As Bard opened the 34th annual Stockholm Pride Festival earlier this week, he called on the Swedish sportsmen and women to either protest Russia’s LGBT rights record at the games, or stay at home.
Political statements have found their audience in the arena before – most famously in 1968 when US sprinter Tommie Smith won the 200-metre dash and climbed the medal podium with third-place John Carlos to raise their fists in the Black Power salute. Yet the Olympic Charter does forbid such acts.
“No kind of demonstration or political, religious or racial propaganda is permitted in any Olympic sites, venues or other areas,” reads chapter 50, paragraph 3 of the 103-page long “constitution” of the Olympic games.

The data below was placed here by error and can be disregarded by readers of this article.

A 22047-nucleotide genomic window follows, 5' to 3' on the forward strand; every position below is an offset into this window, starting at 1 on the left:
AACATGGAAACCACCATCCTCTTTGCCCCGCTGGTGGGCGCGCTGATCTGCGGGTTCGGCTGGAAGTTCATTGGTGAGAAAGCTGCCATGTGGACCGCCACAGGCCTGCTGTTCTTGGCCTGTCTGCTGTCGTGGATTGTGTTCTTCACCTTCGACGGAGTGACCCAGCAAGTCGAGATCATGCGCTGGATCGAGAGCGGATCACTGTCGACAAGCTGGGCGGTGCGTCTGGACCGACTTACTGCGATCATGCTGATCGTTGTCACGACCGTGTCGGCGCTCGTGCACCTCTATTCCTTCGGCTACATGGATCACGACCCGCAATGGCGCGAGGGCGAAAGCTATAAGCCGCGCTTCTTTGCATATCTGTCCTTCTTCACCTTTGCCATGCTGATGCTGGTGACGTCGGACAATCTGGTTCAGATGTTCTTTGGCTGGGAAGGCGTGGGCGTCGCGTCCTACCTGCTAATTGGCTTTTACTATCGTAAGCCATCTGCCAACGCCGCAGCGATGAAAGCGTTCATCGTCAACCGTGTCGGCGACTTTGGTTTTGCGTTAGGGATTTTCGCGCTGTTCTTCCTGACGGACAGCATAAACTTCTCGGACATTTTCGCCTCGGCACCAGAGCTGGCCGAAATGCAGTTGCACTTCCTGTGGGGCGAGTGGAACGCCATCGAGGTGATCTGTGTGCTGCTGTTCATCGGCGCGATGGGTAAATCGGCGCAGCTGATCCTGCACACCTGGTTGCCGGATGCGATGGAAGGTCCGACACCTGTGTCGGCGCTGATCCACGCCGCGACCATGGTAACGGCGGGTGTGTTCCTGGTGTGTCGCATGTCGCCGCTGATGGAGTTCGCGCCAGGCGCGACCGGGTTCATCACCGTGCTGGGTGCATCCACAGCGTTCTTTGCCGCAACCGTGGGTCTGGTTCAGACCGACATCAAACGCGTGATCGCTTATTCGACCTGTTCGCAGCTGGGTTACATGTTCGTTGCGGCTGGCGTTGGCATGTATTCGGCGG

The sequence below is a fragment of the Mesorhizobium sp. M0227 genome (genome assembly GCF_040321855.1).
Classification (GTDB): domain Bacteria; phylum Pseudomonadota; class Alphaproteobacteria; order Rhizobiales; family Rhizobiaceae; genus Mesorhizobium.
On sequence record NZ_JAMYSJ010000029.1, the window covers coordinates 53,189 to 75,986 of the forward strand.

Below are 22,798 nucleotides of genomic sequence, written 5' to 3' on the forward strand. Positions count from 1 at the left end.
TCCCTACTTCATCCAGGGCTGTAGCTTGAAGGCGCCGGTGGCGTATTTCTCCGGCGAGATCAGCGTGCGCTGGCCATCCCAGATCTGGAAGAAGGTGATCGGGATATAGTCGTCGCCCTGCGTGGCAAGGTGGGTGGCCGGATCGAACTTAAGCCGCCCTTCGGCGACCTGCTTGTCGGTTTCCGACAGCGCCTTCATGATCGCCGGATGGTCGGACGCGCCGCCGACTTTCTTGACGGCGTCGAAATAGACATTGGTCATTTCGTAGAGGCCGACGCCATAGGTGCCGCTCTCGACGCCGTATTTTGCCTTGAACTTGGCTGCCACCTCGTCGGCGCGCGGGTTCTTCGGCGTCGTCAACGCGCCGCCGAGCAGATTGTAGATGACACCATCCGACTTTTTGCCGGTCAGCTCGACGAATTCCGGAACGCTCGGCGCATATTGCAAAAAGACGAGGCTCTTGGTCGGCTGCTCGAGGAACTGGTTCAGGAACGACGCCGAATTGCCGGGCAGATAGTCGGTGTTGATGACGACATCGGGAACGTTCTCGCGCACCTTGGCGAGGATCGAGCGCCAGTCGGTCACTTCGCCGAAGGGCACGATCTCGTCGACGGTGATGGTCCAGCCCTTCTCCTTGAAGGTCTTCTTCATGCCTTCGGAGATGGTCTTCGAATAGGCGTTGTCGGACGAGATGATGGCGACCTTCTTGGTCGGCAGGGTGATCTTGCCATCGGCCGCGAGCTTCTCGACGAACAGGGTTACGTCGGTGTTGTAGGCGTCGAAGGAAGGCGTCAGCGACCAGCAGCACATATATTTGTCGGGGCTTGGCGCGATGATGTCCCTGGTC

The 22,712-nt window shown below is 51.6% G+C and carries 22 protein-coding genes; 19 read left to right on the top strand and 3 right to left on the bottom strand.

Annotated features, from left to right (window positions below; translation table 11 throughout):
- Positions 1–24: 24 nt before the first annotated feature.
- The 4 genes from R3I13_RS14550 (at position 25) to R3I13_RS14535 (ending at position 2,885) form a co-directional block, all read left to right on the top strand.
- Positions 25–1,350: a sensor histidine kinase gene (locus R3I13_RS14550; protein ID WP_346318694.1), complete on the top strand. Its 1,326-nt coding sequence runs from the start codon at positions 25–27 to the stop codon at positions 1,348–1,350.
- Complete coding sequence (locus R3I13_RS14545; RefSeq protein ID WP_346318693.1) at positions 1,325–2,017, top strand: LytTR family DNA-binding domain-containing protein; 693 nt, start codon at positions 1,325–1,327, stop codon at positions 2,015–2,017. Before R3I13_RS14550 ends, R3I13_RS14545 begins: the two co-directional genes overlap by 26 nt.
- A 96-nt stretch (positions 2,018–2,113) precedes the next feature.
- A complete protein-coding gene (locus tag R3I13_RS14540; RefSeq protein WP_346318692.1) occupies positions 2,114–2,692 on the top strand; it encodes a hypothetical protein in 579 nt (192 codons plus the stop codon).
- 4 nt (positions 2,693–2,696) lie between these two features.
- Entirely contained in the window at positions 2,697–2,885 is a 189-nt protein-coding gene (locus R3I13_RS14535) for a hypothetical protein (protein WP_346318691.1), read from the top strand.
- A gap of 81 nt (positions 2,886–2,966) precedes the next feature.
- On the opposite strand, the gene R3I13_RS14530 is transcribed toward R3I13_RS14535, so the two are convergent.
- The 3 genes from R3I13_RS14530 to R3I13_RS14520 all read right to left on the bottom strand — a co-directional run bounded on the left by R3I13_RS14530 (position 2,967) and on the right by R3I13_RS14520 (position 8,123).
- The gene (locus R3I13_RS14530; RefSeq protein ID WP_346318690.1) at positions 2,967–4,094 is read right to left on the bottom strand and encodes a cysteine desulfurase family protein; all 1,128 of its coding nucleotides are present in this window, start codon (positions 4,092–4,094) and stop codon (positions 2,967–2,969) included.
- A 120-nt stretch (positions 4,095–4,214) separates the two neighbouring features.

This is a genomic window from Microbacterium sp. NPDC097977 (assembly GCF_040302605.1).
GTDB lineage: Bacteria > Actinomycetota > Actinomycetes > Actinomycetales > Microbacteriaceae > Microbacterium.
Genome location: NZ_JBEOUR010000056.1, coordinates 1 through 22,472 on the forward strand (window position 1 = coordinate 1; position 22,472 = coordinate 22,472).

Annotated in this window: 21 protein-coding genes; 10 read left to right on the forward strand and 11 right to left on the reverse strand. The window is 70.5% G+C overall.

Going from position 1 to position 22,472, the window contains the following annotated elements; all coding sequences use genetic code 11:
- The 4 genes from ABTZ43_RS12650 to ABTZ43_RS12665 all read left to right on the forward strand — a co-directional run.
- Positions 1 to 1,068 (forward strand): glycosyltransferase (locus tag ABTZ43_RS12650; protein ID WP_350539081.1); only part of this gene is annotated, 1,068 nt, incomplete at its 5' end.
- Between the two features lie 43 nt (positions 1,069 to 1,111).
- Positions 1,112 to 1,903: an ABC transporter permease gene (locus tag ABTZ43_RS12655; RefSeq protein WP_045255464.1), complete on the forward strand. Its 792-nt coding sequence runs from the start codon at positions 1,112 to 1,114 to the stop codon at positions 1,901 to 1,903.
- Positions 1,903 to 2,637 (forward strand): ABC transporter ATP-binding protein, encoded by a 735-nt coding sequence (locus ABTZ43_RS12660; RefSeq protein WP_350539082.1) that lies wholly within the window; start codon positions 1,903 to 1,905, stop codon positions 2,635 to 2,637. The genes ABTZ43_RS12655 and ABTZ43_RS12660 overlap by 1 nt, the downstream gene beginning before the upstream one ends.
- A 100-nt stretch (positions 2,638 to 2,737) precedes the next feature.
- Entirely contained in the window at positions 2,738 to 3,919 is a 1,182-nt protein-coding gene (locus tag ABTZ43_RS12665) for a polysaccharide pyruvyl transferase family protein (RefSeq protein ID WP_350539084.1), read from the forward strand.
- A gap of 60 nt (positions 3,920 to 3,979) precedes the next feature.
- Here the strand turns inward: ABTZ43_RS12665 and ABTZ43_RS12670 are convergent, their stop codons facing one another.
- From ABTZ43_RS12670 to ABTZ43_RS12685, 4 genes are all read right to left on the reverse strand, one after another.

Every athlete who competes in the Olympic Games signs a contract with the International Olympic Committee (IOC) and thus has to follow these rules. But what if they don’t?
“They would most probably be disqualified,” Swedish Olympic Committee spokesman Björn Folin told The Local.
While there is no fine, no jail, nor tar and feather, some observers would argue that being disqualified from the most important international sporting event in the world comes close to capital punishment for a top athlete.
Also, such an act might just be logistically unfeasible, Folin noted.
“There are people on the ground who check what the athletes are carrying,” he said.
He also deemed it highly unlikely that the Swedes would emulate the 1968 Black Power protest.
“I doubt it,” Folin said. “Because we Swedes usually stick to the rules.”
Steffen Daniel Meyer